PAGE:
The "on grounds of theological conviction" phrase references what is already in the Measure at Clause 3 (1). Interestingly, the phrase was inserted there during the Revision Committee precisely to prevent parishes passing a resolution for a letter of request on grounds other than their convictions that women should not be priests. It was part of the series of amendments which was drafted by the Archdeacon of Lewisham and Greenwich. So supporters are arguing about something which was already in the Measure that WATCH and others urged us to pass. The House of Bishops amendment seeks to elucidate what might be required by a parish who submitted such a letter of request.

    So, thanks to all of you who have commented thus far.

    In response:

    1. Delegation was already in the Measure.
    2. Discrimination and sexism is already in the Measure. Only a one clause measure is non-discriminatory.
    3. We already have experience of bishops who aren't in unimpaired communion with their clergy. It's a reality. You can't just wish it away!
    4. I have no idea what cooties are.
    5. Provision is made for women in dioceses where the Bishop is opposed. People keep on saying that there is no provision. Read Clause 2 (5).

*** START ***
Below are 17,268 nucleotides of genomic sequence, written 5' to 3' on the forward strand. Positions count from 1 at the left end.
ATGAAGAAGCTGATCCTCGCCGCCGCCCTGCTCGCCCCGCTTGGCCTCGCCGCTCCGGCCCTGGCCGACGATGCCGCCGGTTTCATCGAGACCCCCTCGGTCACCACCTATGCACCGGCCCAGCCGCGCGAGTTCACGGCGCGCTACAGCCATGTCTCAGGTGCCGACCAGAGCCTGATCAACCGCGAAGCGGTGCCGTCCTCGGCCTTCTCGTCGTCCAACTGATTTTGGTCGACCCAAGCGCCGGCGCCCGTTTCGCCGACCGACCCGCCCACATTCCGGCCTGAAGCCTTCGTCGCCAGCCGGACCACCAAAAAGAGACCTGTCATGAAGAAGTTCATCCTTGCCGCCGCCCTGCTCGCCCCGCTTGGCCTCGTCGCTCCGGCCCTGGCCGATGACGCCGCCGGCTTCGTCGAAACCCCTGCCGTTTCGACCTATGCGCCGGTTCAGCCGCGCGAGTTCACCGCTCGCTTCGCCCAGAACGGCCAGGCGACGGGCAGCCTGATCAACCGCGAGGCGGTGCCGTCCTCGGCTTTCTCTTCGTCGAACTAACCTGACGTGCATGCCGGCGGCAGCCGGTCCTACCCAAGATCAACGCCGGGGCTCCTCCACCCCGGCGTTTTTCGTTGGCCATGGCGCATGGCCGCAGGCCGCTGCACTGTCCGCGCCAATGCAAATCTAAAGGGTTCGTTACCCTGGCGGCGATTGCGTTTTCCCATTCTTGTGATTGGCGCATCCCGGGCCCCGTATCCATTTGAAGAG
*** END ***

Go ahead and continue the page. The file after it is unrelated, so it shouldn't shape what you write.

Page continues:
6. The House of Bishops has a specified role in dealing with legislation (our polity is not like that of ECUSA or Canada) - and the House takes its role of scrutiny seriously. Measures with specific doctrinal or liturgical implications have to signed off by the House before they come to Synod. So we're not "interfering" - it's our defined constitutional role.

  11. Re 3: My point is not whether bishops are always in full communion with their priests (they're not) but whether a would-be diocesan bishop ought to accept the post knowing that he won't be in unimpaired communion with his priests -- especially if he is the one not recognising the orders of some of his priests. I think this is a legitimate question of integrity, even if the law allows it.

    Re 6: I think the problem is the ability of the HoB to modify legislation, which then goes back to Synod on a take it or leave it basis. If I recall correctly, if the Synod votes it down, it cannot then come back to synod durng that quinquennium. Yes, it's constitutional, but is it the best way of proceeding? Not sure. If it is purely doctrinal, then the bishops ought arguably to have a veto. I suspect the point about delegation and episcopal power being exercised individually is a doctrinal point, though I might have thought that power and jursdiction really do belong together (a point arguably flowing from Nicea, if I recall correctly)....

  12. Just read the news release from the Group of Six and now appreciate that the process is more complex and does include a provision to adjourn the final debate and have the bishops rethink amendments. Looks like a good provision that probably addresses the issue I raised. Happy to be wrong sometimes.....